'I can't predict the break-up of Opec,' said Peter Gignoux, director of Smith Barney, Harris Upham, the US investment bank. 'But it has truly managed to bungle things.'
Ecuador decided to leave the cartel to save dollars 4m (pounds 2.3m) a year membership and travel costs and give it the freedom to increase production. Ecuador wants to double production from 300,000 barrels per day, but would not be allowed to under Thursday's agreement, which froze total production at 24.2 million bpd in the fourth quarter of the year.
Ecuador's president, Sixto Duran Ballen, said: 'Membership in OPEC has meant various annual costs without bringing major benefit to the country. Countries like Norway, Britain and Mexico, which are selling their oil in significant quantities, are not in Opec. Their exclusion has not caused them any harm.'
Although Ecuador's departure is not economically important in the short term, it is politically embarrassing. 'It's absolutely bad public relations losing a full member like that,' Mr Gignoux said. Geoff Pyne, of UBS Phillips & Drew, said: 'If Ecuador creates a precedent and other countries leave, the oil price will eventually go down.'
The meeting, which the industry assumed would be harmonious because supply and demand are roughly in balance, was also marred by Iran's refusal to agree to the production limit. Tehran radio quoted the Iranian oil minister, Gholamreza Aqazadeh, as saying that he rejected Opec's decision and that Iran would regulate its production according to the market. Iran has been rebuilding production since the end of its war with Iraq. Mr Aqazadeh said that it was producing 4 million bpd and wanted to increase this to 4.5 million by next March.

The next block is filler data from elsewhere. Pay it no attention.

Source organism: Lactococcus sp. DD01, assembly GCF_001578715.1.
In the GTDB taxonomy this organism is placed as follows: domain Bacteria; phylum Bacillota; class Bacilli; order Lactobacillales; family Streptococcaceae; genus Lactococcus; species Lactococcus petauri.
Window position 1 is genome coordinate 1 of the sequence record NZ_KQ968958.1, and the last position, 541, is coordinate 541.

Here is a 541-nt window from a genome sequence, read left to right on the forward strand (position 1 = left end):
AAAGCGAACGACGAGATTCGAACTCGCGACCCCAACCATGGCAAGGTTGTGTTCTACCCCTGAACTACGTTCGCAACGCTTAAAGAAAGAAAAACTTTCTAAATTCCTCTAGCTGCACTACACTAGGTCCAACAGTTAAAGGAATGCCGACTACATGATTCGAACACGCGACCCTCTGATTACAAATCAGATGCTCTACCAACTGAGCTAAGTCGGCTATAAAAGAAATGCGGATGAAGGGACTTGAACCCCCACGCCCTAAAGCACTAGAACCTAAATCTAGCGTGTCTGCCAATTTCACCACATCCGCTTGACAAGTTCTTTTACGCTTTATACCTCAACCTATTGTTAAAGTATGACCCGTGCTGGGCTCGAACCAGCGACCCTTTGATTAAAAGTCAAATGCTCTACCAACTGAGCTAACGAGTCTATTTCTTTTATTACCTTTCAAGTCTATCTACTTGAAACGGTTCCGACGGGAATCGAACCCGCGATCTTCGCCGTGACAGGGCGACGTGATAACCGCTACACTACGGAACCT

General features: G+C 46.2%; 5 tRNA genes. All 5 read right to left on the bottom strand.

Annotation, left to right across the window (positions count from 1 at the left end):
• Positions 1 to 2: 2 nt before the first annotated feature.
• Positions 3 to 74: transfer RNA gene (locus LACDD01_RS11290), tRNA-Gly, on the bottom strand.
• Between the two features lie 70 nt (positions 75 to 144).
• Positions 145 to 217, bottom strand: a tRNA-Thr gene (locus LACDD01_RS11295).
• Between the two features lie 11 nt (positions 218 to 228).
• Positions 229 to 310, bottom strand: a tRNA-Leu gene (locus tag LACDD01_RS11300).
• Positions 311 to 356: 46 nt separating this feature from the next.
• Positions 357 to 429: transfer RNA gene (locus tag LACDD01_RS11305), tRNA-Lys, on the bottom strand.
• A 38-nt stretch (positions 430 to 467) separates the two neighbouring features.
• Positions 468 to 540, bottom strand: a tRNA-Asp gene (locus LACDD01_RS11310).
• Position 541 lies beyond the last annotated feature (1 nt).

The Iranians have been keen either to force the price of oil up or, failing that, to win a bigger share of Opec production. Mr Aqazadeh said: 'The Geneva conference was a good opportunity for Opec to stabilise production and to achieve the dollars 21-per-barrel marker price. Unfortunately, the Opec members are not serious when it comes to increasing prices,' which was why Iran had decided to ignore the agreement.
The markets were so unimpressed by what Mr Gignoux called the 'sheer incompetence of the handling of the meeting' that they responded by marking prices down yesterday. Brent crude for November delivery was down 3 cents, while the US market reduced the price of November light sweet crude by 13c. Observers believe that the squabbling at the Opec meeting is disguising real problems to come. Kuwaiti oil is now coming back on stream, with Kuwait's production on course to reach 1.5 million bpd by the end of the year. At some stage, Iraqi oil will also become an issue for the organisation.
Meanwhile the cartel's officials have learned the dangers of bringing members together when there is not much to talk about. 'Opec would have been better off not having a meeting,' Mr Pyne said.Reuse content